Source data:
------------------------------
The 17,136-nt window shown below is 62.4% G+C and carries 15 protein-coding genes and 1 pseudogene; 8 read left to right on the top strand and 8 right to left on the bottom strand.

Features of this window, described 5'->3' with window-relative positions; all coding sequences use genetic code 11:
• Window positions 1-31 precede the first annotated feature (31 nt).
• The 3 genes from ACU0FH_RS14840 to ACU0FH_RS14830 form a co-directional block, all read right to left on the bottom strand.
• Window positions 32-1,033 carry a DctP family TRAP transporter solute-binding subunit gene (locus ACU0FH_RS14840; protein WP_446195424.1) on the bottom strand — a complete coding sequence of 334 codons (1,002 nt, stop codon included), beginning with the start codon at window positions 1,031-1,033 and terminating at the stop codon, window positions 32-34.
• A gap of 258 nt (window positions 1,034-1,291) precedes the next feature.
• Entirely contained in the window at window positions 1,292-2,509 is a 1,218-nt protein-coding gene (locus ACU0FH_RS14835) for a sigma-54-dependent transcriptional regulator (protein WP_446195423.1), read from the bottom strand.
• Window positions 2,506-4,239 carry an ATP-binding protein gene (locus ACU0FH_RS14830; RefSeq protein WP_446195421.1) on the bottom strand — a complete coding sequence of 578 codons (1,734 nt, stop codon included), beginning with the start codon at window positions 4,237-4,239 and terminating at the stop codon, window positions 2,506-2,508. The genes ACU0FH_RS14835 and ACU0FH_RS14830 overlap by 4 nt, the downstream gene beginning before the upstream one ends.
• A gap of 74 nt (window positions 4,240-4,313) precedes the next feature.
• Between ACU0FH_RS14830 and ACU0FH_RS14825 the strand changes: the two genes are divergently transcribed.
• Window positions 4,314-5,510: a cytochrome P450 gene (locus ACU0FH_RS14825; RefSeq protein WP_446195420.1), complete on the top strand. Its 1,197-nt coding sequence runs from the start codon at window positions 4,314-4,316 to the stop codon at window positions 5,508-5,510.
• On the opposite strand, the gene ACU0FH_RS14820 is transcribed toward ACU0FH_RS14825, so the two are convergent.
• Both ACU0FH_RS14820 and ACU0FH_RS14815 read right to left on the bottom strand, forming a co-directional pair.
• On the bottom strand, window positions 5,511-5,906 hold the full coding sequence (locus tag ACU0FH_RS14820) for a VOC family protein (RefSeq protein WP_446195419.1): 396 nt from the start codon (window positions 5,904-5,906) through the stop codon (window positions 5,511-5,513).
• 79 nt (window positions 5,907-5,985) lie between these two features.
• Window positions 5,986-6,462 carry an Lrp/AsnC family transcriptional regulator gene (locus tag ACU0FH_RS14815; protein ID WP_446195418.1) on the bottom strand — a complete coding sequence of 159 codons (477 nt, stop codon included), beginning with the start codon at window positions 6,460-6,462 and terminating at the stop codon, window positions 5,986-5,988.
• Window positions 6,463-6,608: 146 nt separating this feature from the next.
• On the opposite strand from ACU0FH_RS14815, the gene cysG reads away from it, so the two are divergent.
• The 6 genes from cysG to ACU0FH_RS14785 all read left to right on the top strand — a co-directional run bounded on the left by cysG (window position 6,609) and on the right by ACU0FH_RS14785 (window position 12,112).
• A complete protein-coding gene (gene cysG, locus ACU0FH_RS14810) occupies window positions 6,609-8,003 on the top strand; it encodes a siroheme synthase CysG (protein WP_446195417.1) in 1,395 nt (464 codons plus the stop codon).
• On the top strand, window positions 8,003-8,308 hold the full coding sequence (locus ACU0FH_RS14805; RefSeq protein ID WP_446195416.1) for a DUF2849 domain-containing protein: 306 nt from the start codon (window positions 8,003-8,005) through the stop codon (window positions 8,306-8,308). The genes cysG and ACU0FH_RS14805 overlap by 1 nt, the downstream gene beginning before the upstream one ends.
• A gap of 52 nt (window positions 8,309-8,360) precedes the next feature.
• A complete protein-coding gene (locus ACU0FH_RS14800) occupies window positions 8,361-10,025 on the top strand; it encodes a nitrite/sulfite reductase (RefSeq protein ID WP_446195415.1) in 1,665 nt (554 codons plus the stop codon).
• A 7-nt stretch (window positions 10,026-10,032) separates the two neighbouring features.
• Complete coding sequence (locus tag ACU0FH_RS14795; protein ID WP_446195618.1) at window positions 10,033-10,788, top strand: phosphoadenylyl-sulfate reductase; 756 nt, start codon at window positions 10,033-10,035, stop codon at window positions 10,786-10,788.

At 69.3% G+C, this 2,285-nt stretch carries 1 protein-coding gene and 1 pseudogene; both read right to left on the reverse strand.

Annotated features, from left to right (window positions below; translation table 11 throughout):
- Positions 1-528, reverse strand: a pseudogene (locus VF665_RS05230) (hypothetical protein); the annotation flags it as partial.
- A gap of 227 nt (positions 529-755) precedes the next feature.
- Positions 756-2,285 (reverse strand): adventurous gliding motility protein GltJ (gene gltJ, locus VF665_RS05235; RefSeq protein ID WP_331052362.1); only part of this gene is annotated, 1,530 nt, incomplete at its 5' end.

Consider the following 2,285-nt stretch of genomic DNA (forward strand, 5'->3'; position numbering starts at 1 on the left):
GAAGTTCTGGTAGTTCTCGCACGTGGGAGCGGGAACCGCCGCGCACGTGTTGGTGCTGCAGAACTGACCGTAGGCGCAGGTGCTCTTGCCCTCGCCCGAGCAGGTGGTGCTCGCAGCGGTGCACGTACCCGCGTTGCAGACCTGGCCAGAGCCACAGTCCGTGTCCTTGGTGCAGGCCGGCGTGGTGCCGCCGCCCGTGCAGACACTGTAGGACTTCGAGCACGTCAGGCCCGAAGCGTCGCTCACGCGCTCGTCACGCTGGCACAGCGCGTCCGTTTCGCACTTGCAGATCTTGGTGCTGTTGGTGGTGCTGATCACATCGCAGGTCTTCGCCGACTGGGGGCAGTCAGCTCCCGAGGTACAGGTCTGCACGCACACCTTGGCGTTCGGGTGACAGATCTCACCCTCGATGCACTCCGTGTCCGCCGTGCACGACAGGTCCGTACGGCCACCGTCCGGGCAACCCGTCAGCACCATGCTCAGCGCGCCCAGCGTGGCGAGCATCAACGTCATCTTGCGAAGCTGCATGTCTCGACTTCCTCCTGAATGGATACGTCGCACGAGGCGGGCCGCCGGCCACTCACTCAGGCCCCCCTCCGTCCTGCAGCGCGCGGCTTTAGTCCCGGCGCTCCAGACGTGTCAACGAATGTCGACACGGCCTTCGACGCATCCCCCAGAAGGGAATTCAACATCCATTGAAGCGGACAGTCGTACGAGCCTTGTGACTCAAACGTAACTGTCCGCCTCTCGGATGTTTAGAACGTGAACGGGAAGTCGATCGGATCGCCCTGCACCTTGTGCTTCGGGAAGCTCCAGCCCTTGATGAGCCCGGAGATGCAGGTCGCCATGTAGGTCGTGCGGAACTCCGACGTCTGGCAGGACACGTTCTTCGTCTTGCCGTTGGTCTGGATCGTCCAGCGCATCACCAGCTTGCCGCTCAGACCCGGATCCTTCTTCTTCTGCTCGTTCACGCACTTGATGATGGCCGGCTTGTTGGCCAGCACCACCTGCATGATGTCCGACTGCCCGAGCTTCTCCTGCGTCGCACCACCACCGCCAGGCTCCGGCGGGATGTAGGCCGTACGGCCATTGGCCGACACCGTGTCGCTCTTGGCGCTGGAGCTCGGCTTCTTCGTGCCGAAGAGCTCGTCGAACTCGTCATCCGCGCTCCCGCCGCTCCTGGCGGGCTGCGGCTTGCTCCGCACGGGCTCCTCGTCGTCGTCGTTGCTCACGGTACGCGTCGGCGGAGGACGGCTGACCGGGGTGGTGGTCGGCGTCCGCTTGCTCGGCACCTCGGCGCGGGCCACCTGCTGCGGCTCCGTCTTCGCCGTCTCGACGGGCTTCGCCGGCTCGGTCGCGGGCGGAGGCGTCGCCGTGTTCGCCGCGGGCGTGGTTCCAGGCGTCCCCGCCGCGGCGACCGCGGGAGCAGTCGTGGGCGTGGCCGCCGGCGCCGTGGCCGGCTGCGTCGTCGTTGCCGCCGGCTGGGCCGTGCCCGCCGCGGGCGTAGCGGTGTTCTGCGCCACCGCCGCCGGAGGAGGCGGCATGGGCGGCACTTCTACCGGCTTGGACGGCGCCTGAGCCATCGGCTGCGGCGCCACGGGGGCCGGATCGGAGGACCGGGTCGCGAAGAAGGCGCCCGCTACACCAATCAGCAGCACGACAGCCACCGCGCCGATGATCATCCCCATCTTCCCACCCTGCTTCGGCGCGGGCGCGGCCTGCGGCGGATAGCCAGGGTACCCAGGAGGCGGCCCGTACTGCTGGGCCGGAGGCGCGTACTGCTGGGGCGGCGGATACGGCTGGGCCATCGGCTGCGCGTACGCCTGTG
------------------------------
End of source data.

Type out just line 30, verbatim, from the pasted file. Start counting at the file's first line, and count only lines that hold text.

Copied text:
- Positions 756-2,285 (reverse strand): adventurous gliding motility protein GltJ (gene gltJ, locus VF665_RS05235; RefSeq protein ID WP_331052362.1); only part of this gene is annotated, 1,530 nt, incomplete at its 5' end.